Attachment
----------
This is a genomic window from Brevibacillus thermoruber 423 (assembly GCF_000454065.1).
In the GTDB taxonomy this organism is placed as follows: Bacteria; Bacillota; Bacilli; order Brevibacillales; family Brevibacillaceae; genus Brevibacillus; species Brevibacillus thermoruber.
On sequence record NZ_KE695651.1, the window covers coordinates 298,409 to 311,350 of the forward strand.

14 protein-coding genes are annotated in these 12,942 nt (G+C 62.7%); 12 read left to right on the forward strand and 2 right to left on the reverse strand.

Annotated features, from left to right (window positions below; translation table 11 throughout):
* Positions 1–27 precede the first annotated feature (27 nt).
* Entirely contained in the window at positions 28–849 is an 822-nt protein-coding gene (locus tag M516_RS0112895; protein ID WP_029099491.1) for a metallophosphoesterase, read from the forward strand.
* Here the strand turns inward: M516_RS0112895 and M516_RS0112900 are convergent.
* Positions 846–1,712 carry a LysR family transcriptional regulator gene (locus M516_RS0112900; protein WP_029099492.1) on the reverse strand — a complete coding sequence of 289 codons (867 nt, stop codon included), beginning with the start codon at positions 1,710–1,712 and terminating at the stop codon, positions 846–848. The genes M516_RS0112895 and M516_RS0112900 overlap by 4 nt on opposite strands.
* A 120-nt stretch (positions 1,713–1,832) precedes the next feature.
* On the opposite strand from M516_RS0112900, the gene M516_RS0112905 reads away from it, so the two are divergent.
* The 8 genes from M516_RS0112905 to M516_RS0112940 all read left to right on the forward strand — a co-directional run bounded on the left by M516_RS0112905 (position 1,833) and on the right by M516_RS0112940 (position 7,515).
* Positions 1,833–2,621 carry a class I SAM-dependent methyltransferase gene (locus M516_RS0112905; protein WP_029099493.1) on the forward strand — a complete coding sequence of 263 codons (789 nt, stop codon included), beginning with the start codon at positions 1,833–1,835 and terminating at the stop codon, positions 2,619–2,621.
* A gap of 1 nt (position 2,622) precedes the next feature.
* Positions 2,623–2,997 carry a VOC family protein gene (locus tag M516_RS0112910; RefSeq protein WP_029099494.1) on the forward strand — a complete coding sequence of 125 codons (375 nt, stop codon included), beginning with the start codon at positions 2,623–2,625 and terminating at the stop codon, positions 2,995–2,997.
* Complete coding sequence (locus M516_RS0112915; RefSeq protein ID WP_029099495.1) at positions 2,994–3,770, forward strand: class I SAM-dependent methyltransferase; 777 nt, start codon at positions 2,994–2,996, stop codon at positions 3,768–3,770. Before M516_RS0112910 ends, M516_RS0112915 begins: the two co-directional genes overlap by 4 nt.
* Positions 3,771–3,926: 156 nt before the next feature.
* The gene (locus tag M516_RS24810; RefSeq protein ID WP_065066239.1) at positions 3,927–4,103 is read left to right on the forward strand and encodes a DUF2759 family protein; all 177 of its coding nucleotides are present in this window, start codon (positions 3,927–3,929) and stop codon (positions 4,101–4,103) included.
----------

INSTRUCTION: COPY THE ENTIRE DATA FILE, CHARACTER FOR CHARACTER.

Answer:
This is a genomic window from Brevibacillus thermoruber 423 (assembly GCF_000454065.1).
In the GTDB taxonomy this organism is placed as follows: Bacteria; Bacillota; Bacilli; order Brevibacillales; family Brevibacillaceae; genus Brevibacillus; species Brevibacillus thermoruber.
On sequence record NZ_KE695651.1, the window covers coordinates 298,409 to 311,350 of the forward strand.

14 protein-coding genes are annotated in these 12,942 nt (G+C 62.7%); 12 read left to right on the forward strand and 2 right to left on the reverse strand.

Annotated features, from left to right (window positions below; translation table 11 throughout):
* Positions 1–27 precede the first annotated feature (27 nt).
* Entirely contained in the window at positions 28–849 is an 822-nt protein-coding gene (locus tag M516_RS0112895; protein ID WP_029099491.1) for a metallophosphoesterase, read from the forward strand.
* Here the strand turns inward: M516_RS0112895 and M516_RS0112900 are convergent.
* Positions 846–1,712 carry a LysR family transcriptional regulator gene (locus M516_RS0112900; protein WP_029099492.1) on the reverse strand — a complete coding sequence of 289 codons (867 nt, stop codon included), beginning with the start codon at positions 1,710–1,712 and terminating at the stop codon, positions 846–848. The genes M516_RS0112895 and M516_RS0112900 overlap by 4 nt on opposite strands.
* A 120-nt stretch (positions 1,713–1,832) precedes the next feature.
* On the opposite strand from M516_RS0112900, the gene M516_RS0112905 reads away from it, so the two are divergent.
* The 8 genes from M516_RS0112905 to M516_RS0112940 all read left to right on the forward strand — a co-directional run bounded on the left by M516_RS0112905 (position 1,833) and on the right by M516_RS0112940 (position 7,515).
* Positions 1,833–2,621 carry a class I SAM-dependent methyltransferase gene (locus M516_RS0112905; protein WP_029099493.1) on the forward strand — a complete coding sequence of 263 codons (789 nt, stop codon included), beginning with the start codon at positions 1,833–1,835 and terminating at the stop codon, positions 2,619–2,621.
* A gap of 1 nt (position 2,622) precedes the next feature.
* Positions 2,623–2,997 carry a VOC family protein gene (locus tag M516_RS0112910; RefSeq protein WP_029099494.1) on the forward strand — a complete coding sequence of 125 codons (375 nt, stop codon included), beginning with the start codon at positions 2,623–2,625 and terminating at the stop codon, positions 2,995–2,997.
* Complete coding sequence (locus M516_RS0112915; RefSeq protein ID WP_029099495.1) at positions 2,994–3,770, forward strand: class I SAM-dependent methyltransferase; 777 nt, start codon at positions 2,994–2,996, stop codon at positions 3,768–3,770. Before M516_RS0112910 ends, M516_RS0112915 begins: the two co-directional genes overlap by 4 nt.
* Positions 3,771–3,926: 156 nt before the next feature.
* The gene (locus tag M516_RS24810; RefSeq protein ID WP_065066239.1) at positions 3,927–4,103 is read left to right on the forward strand and encodes a DUF2759 family protein; all 177 of its coding nucleotides are present in this window, start codon (positions 3,927–3,929) and stop codon (positions 4,101–4,103) included.